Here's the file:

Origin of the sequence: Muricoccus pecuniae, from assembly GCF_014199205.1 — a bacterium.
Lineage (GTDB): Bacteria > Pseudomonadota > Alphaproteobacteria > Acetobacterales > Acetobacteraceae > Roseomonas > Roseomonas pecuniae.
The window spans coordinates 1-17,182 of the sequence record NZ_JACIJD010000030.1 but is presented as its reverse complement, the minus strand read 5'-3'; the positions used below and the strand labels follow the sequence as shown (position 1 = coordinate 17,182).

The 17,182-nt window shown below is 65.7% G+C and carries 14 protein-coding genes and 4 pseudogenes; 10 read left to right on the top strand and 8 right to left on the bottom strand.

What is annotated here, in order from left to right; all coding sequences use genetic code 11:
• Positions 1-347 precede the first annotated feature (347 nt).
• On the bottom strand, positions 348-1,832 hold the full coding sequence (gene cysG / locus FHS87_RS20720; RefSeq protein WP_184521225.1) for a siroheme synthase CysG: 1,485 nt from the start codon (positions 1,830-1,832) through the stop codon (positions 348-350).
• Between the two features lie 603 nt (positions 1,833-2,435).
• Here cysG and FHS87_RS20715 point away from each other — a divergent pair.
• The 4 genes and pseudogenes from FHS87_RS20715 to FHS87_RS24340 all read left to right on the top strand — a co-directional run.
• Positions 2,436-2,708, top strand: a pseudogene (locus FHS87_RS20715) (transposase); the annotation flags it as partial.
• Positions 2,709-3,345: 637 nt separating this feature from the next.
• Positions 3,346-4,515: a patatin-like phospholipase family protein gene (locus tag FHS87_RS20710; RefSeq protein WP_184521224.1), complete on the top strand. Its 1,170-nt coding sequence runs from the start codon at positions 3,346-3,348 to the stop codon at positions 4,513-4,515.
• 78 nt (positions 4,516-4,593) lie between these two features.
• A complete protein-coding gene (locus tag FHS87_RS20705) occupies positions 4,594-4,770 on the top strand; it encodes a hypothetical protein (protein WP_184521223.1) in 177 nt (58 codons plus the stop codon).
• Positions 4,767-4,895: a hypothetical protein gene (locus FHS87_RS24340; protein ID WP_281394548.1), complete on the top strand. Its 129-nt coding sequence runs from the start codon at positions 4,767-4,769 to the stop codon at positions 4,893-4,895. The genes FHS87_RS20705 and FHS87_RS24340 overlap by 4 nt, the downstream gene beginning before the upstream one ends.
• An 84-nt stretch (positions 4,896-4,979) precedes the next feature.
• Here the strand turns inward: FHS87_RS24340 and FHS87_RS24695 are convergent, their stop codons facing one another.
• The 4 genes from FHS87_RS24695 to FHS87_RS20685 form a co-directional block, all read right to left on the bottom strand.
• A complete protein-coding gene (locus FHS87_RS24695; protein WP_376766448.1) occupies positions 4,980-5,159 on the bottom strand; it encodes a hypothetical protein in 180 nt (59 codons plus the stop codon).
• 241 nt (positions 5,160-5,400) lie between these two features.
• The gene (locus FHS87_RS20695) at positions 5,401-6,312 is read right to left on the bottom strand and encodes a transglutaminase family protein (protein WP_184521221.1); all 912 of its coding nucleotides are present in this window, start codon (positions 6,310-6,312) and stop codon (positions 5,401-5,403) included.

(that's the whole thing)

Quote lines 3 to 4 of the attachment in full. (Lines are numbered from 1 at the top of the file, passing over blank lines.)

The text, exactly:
The window spans coordinates 1-17,182 of the sequence record NZ_JACIJD010000030.1 but is presented as its reverse complement, the minus strand read 5'-3'; the positions used below and the strand labels follow the sequence as shown (position 1 = coordinate 17,182).

The 17,182-nt window shown below is 65.7% G+C and carries 14 protein-coding genes and 4 pseudogenes; 10 read left to right on the top strand and 8 right to left on the bottom strand.